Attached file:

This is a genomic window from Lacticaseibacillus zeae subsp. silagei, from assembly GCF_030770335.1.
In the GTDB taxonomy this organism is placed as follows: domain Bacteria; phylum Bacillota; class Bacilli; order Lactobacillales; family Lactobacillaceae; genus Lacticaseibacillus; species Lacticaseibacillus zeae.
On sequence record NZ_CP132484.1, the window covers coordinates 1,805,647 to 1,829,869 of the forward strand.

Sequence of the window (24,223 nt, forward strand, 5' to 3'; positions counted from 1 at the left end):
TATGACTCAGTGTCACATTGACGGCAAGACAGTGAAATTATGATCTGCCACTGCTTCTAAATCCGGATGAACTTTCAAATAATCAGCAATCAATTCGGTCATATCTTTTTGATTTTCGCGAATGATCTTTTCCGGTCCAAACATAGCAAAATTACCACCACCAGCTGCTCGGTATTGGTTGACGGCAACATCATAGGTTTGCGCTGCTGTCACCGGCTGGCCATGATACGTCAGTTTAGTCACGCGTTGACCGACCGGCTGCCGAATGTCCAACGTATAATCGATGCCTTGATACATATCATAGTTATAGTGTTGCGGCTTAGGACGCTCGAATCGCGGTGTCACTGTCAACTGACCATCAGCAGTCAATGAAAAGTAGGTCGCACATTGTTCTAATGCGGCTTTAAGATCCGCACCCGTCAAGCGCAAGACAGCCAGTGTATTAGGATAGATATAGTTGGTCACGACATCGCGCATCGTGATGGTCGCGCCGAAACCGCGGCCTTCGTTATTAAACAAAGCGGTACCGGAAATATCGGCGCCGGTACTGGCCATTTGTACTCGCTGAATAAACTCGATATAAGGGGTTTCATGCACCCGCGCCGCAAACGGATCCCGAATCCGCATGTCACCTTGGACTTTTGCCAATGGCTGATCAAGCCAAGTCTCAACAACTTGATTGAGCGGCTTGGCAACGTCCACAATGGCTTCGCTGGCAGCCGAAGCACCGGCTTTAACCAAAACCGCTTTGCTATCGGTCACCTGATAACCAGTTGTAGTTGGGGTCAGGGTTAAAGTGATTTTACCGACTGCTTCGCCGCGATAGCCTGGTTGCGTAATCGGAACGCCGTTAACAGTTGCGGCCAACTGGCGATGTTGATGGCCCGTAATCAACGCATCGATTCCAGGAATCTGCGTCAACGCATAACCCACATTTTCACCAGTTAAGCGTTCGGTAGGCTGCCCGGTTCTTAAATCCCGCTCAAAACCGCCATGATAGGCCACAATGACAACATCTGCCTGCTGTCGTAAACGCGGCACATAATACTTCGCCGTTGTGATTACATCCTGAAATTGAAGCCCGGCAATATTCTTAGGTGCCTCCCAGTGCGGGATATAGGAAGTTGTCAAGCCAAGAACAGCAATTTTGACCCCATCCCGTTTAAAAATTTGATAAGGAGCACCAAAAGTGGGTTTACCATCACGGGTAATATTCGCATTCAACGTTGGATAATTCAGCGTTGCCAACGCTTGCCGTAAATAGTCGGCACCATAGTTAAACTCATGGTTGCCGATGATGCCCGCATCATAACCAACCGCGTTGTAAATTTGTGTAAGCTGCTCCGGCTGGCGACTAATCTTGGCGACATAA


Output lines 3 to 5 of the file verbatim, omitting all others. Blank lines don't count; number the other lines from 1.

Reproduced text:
On sequence record NZ_CP132484.1, the window covers coordinates 1,805,647 to 1,829,869 of the forward strand.

Sequence of the window (24,223 nt, forward strand, 5' to 3'; positions counted from 1 at the left end):
TATGACTCAGTGTCACATTGACGGCAAGACAGTGAAATTATGATCTGCCACTGCTTCTAAATCCGGATGAACTTTCAAATAATCAGCAATCAATTCGGTCATATCTTTTTGATTTTCGCGAATGATCTTTTCCGGTCCAAACATAGCAAAATTACCACCACCAGCTGCTCGGTATTGGTTGACGGCAACATCATAGGTTTGCGCTGCTGTCACCGGCTGGCCATGATACGTCAGTTTAGTCACGCGTTGACCGACCGGCTGCCGAATGTCCAACGTATAATCGATGCCTTGATACATATCATAGTTATAGTGTTGCGGCTTAGGACGCTCGAATCGCGGTGTCACTGTCAACTGACCATCAGCAGTCAATGAAAAGTAGGTCGCACATTGTTCTAATGCGGCTTTAAGATCCGCACCCGTCAAGCGCAAGACAGCCAGTGTATTAGGATAGATATAGTTGGTCACGACATCGCGCATCGTGATGGTCGCGCCGAAACCGCGGCCTTCGTTATTAAACAAAGCGGTACCGGAAATATCGGCGCCGGTACTGGCCATTTGTACTCGCTGAATAAACTCGATATAAGGGGTTTCATGCACCCGCGCCGCAAACGGATCCCGAATCCGCATGTCACCTTGGACTTTTGCCAATGGCTGATCAAGCCAAGTCTCAACAACTTGATTGAGCGGCTTGGCAACGTCCACAATGGCTTCGCTGGCAGCCGAAGCACCGGCTTTAACCAAAACCGCTTTGCTATCGGTCACCTGATAACCAGTTGTAGTTGGGGTCAGGGTTAAAGTGATTTTACCGACTGCTTCGCCGCGATAGCCTGGTTGCGTAATCGGAACGCCGTTAACAGTTGCGGCCAACTGGCGATGTTGATGGCCCGTAATCAACGCATCGATTCCAGGAATCTGCGTCAACGCATAACCCACATTTTCACCAGTTAAGCGTTCGGTAGGCTGCCCGGTTCTTAAATCCCGCTCAAAACCGCCATGATAGGCCACAATGACAACATCTGCCTGCTGTCGTAAACGCGGCACATAATACTTCGCCGTTGTGATTACATCCTGAAATTGAAGCCCGGCAATATTCTTAGGTGCCTCCCAGTGCGGGATATAGGAAGTTGTCAAGCCAAGAACAGCAATTTTGACCCCATCCCGTTTAAAAATTTGATAAGGAGCACCAAAAGTGGGTTTACCATCACGGGTAATATTCGCATTCAACGTTGGATAATTCAGCGTTGCCAACGCTTGCCGTAAATAGTCGGCACCATAGTTAAACTCATGGTTGCCGATGATGCCCGCATCATAACCAACCGCGTTGTAAATTTGTGTAAGCTGCTCCGGCTGGCGACTAATCTTGGCGACATAA